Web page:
Talk to your photographer.

Please, Please talk to your photographer, before you book and before the photosession.

It really doesn’t matter who the photographeryou’re planning to use is. Make sure you talk to them. Understand where they’re coming from, and make sure you understand what they do. We all get caught out sometimes. One of the things we’re seeing more and more often, is people just assuming that all photographers/videographers provide the same services. Truth is they don’t.

Recently I spoke with a photographer with a very distinctive style. His work is way different. To be honest, probably too different for most people. But, good on him, he does it his way. Anyway, long story short. He is contacted to do a job. Shows his portfolio, which by the way is crammed with his distinctive style. Het gets the job…. Fast forward to delivery of the pictures and his client is shocked at the photos he delivers. Huh! How could this be? He’s been upfront about his style, shown samples of how he shoots but when he delivers that very same look to the client they are shocked.  The answer is very simple. Communication. Neither the photographer or the client actually talked about what they hoped the resulting photos would look like. The client fully expected the photographer to shoot like a normal photographer, despite being shown images that were far from normal.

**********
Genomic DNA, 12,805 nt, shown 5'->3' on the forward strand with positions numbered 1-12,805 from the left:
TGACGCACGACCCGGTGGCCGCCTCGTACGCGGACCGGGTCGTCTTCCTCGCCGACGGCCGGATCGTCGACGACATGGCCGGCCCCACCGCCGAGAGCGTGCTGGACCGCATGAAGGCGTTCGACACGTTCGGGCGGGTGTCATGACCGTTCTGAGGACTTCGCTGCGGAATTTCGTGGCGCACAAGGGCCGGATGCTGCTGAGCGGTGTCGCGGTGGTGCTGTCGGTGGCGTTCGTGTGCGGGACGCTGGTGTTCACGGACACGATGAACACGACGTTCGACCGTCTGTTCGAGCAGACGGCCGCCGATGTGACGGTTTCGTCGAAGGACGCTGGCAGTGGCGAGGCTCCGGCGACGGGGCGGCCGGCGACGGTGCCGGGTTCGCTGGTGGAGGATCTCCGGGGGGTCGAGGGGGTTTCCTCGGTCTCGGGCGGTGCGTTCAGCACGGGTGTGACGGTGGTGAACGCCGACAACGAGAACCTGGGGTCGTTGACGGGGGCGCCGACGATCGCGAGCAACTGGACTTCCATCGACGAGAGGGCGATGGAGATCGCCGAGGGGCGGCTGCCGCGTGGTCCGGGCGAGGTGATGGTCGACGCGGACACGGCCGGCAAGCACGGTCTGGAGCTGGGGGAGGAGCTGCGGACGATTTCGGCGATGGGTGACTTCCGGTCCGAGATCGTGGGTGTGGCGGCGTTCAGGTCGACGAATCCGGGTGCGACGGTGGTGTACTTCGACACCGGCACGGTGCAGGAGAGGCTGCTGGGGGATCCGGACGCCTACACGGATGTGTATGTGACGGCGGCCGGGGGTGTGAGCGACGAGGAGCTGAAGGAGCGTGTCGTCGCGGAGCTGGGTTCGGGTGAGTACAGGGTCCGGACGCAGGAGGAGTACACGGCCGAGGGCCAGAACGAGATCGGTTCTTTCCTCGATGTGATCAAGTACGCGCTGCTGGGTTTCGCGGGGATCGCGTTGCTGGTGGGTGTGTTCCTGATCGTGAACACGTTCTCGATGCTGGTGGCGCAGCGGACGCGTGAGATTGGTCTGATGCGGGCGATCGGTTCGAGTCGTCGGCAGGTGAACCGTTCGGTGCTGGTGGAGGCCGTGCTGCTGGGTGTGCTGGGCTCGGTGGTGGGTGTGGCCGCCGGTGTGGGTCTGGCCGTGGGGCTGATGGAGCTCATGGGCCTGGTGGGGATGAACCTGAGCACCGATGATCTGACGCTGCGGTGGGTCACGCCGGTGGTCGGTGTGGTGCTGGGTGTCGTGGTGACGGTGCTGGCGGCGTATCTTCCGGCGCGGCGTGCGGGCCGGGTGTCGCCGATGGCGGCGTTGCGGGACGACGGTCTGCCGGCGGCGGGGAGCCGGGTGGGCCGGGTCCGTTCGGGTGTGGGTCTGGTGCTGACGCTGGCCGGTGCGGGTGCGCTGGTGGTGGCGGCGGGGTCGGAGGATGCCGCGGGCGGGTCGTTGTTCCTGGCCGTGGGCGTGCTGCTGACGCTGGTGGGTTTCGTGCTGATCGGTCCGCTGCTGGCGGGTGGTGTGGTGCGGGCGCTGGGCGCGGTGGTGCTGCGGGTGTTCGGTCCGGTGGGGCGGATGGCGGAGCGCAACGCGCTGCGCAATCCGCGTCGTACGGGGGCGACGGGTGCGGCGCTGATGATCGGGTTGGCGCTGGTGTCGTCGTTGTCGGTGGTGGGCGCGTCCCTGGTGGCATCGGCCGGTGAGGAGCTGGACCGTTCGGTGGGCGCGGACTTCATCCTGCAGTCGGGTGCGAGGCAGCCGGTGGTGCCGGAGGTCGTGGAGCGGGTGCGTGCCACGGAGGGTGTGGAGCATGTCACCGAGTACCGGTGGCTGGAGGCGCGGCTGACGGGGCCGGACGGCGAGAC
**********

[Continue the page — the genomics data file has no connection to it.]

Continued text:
Another example recently, involved architectural photography. And to appreciate this you have to understand that every photographer with a DSLR thinks they are architectural photographers. Whereas the people shooting architecture generally have specialist cameras costing upwards of  $60k. These cameras are difficult to operate. Take massive amounts of learning and practice to even be able to produce  acceptable images. However the benifit  is, in the right hands these prehistoric styled cameras, deliver breathtaking quality. So instead of the photographer rocking up for an hour, walking around shooting off a few frames, then delivering the unfinished result on a DVD. The real deal architectural guy, may take a couple of days or more just to shoot a handful of frames. If you’re trying to flog off a little old pickers hut, located in a nasty suburb the DSLR guy is you shooter. But if the subject is a multi-million dollar office complex then chances are you’ll need the guy with all the right gear.

To know which photographer you need you will need to talk to not only the photographer, but also someone with some knowledge of your intended use for the photos.

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